Gluten Sensitivity: Why Has It Become Such a Problem? - Part 1
So what’s the big deal with gluten? Is it the scourge of the 21st century, or is it yet another health fad? Celiac disease is definitely on the rise, but is a disease that is increasing or better detected? Also, are there other health conditions that improve with being gluten-free? Let’s take a closer look gluten sensitivity, and if it’s wise for you to avoid gluten.
What is Gluten?
Gluten is a protein found in wheat, but also present in some other common grains such as barley, rye, and spelt. It increases both the elasticity and strength of wheat flour as a baking ingredient. Gluten also holds the bread together and makes the bread softer. For this reason, it is popular with bakers.
The use of gluten as a binder, thickener, and filler in prepared foods is commonplace. It is in everything from ice cream to candy, chewing gum to non-dairy creamer, and fruit filling to root beer. Many fast foods chains combine gluten with meat as a filler to cut costs.
Food additives are another source of gluten. This is especially tricky when trying to avoid this protein. Common ingredients include brewer’s yeast, hydrolyzed vegetable protein, modified food starch, and monosodium glutamate (MSG).
Gluten is in many foods, condiments, and seasonings because of its versatility. It takes a keen eye and research to find products that are truly gluten-free. As a rule, the cheaper the food, the more likely it is to contain gluten.
Many who are gluten sensitive are able to eat gluten in Europe without problems. Many of my patients report enjoying bread and pasta while on vacation. Why is that? Since the 1960s the U.S. agriculture industry has bred grains to contain more glutinous. This, in part, is a reason for the higher incidence of gluten sensitivity in the U.S. than in other parts of the world.
Why Are People so Reactive?
So, are people becoming sensitized to gluten? The answer is yes! The screening for celiac disease has become more sensitive. More health care providers are recognizing the symptoms of celiac disease. Yet, research has shown in an increase in both celiac disease and gluten sensitivity.
One study tested stored blood samples taken by military members during the 1950s. The researchers took blood from modern gender-matched subjects for comparison. They found a startling increase the rate of celiac disease in the modern group. The findings revealed that celiac disease went from 1 in 700 people to 1 in 100! The researchers made a more alarming discovery. They tracked down the celiac positive from the 1950s group and studied their health. They found those who tested positive had a 4-fold increase in the risk of death by stroke or heart attack!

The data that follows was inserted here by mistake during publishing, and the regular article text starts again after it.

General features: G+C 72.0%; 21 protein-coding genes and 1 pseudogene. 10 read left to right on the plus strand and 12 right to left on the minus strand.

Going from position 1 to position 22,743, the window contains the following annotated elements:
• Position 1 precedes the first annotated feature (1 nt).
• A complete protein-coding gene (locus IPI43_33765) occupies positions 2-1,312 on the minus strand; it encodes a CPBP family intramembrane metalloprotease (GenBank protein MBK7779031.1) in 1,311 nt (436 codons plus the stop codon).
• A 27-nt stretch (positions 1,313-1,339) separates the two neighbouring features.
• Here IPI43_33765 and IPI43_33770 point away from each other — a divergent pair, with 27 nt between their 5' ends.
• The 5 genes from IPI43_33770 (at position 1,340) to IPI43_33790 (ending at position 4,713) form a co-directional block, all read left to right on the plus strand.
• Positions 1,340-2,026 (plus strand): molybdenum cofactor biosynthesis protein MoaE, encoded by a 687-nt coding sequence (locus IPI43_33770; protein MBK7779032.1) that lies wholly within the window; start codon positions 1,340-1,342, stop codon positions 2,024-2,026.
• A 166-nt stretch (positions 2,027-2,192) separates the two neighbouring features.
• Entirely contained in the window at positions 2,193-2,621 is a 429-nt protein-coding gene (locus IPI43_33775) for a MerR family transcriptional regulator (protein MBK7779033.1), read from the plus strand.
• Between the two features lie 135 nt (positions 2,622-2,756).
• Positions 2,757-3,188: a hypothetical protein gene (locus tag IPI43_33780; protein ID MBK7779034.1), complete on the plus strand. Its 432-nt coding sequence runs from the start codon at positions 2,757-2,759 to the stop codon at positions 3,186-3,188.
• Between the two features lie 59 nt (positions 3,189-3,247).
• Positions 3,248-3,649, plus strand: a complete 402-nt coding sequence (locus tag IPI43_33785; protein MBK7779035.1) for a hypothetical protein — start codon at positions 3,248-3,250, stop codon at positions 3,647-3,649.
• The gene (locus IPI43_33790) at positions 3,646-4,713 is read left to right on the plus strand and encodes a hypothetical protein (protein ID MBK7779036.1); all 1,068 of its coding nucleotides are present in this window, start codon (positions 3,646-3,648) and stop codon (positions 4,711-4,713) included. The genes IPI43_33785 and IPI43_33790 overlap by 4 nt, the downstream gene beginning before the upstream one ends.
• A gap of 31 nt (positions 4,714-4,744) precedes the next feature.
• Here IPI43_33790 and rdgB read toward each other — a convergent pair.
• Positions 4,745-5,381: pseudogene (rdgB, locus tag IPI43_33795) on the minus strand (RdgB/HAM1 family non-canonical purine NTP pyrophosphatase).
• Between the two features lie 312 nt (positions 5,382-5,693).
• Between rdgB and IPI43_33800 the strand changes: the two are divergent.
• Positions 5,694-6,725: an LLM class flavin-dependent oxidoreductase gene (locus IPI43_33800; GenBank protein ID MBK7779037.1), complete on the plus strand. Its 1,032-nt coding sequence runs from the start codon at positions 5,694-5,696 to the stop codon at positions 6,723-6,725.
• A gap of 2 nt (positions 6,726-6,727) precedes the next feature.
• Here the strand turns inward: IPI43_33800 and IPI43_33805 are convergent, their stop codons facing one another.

Gluten-Related Health Conditions
So far, I’ve thrown around a few gluten-related conditions. Let’s discuss them in greater detail. There are two main health conditions associated with gluten intolerance. They are celiac disease and gluten sensitivity. Both of which can have mild to severe symptoms and can result in increased risk of disease and even death.
Celiac disease is an autoimmune condition associated with genetic variants to the HLA-DQ2 or DQ8 genes. A good practitioner will test any patients with severe diarrhea for celiac disease. A positive test confirms the diagnosis.
It may surprise you that all who are celiac positive have digestive problems. Research has found only 12.5% of celiac positive have classic digestive symptoms associated with celiac disease. The other 87.5% testing positive had non-GI symptoms and conditions. This includes chronic pain and migraine headaches. Autoimmune conditions such as rheumatoid arthritis, thyroid disorders, and type-1 diabetes were common. Also, they found ADHD in children and mental illness in adults.
Gluten sensitivity is of as an immune reaction to gluten. It is not as severe as celiac disease. There are two reactive proteins within gluten called gliadin and glutenin. These proteins are problematic for people with either gluten sensitivity or celiac disease. Ongoing research suggests that gluten sensitivity is a much bigger health issue than we realize.
The Key is Proper Lab Testing
Choosing the right lab test can be challenging. As an example, a patient of mine who was having unexplained tongue sores. He had seen several doctors without any answers and little relief. After reviewing his medical history I had a strong suspicion that gluten was the cause.
I tested him for celiac disease, wheat allergies, and gliadin. The patient was resistant to the idea that gluten was the trigger. So when the first two lab results came back negative he was both relieved and still confused. It took another week for the gliadin results to come back. He had a very strong positive reaction to gliadin. He eliminated gluten and his symptoms resolved.
It’s essential to order the correct tests to make sure that gluten isn’t the problem. Anyone who has tested negative for gluten sensitivity should consider more comprehensive testing.
Research has found strong evidence that other components of wheat that can reactions. Not gluten and gliadin alone. These other reactive proteins found in wheat fall aren’t included in celiac tests. Because of this, practitioners fail to recognize these reactions as being wheat related.
In Part 2
I hope you enjoyed this article and found it useful. In part 2 we will continue to explore gluten reactivity. Our focus will shift to the symptoms of gluten sensitivity. Likewise, we’ll review the different types of gluten intolerance testing available. Finally, I will provide more information about how gluten affects your health.
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Dr. Shawn Soszka
Naturopathic Physician, Licensed Acupuncturist